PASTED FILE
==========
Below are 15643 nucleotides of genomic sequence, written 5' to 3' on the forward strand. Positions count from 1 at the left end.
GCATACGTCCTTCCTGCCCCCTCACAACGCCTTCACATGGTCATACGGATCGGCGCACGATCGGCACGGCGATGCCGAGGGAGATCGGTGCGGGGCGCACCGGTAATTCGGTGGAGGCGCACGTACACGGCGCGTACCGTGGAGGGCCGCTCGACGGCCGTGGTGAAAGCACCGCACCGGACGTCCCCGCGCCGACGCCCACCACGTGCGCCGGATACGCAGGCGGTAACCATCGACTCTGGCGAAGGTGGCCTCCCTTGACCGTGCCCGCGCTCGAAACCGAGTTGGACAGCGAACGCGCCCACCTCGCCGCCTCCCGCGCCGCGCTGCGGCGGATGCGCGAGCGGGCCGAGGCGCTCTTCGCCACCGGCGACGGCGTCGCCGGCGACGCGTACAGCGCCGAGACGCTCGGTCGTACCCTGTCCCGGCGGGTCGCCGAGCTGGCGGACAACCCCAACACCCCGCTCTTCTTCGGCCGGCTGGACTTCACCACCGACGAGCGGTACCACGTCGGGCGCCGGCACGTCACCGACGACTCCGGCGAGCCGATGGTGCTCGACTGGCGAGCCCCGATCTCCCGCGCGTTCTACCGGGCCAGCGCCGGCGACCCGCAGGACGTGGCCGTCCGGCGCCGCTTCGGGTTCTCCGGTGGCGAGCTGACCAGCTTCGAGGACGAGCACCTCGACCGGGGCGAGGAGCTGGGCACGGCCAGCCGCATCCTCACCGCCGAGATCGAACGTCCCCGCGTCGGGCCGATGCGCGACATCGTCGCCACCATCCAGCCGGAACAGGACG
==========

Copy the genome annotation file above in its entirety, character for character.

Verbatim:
Below are 15643 nucleotides of genomic sequence, written 5' to 3' on the forward strand. Positions count from 1 at the left end.
GCATACGTCCTTCCTGCCCCCTCACAACGCCTTCACATGGTCATACGGATCGGCGCACGATCGGCACGGCGATGCCGAGGGAGATCGGTGCGGGGCGCACCGGTAATTCGGTGGAGGCGCACGTACACGGCGCGTACCGTGGAGGGCCGCTCGACGGCCGTGGTGAAAGCACCGCACCGGACGTCCCCGCGCCGACGCCCACCACGTGCGCCGGATACGCAGGCGGTAACCATCGACTCTGGCGAAGGTGGCCTCCCTTGACCGTGCCCGCGCTCGAAACCGAGTTGGACAGCGAACGCGCCCACCTCGCCGCCTCCCGCGCCGCGCTGCGGCGGATGCGCGAGCGGGCCGAGGCGCTCTTCGCCACCGGCGACGGCGTCGCCGGCGACGCGTACAGCGCCGAGACGCTCGGTCGTACCCTGTCCCGGCGGGTCGCCGAGCTGGCGGACAACCCCAACACCCCGCTCTTCTTCGGCCGGCTGGACTTCACCACCGACGAGCGGTACCACGTCGGGCGCCGGCACGTCACCGACGACTCCGGCGAGCCGATGGTGCTCGACTGGCGAGCCCCGATCTCCCGCGCGTTCTACCGGGCCAGCGCCGGCGACCCGCAGGACGTGGCCGTCCGGCGCCGCTTCGGGTTCTCCGGTGGCGAGCTGACCAGCTTCGAGGACGAGCACCTCGACCGGGGCGAGGAGCTGGGCACGGCCAGCCGCATCCTCACCGCCGAGATCGAACGTCCCCGCGTCGGGCCGATGCGCGACATCGTCGCCACCATCCAGCCGGAACAGGACG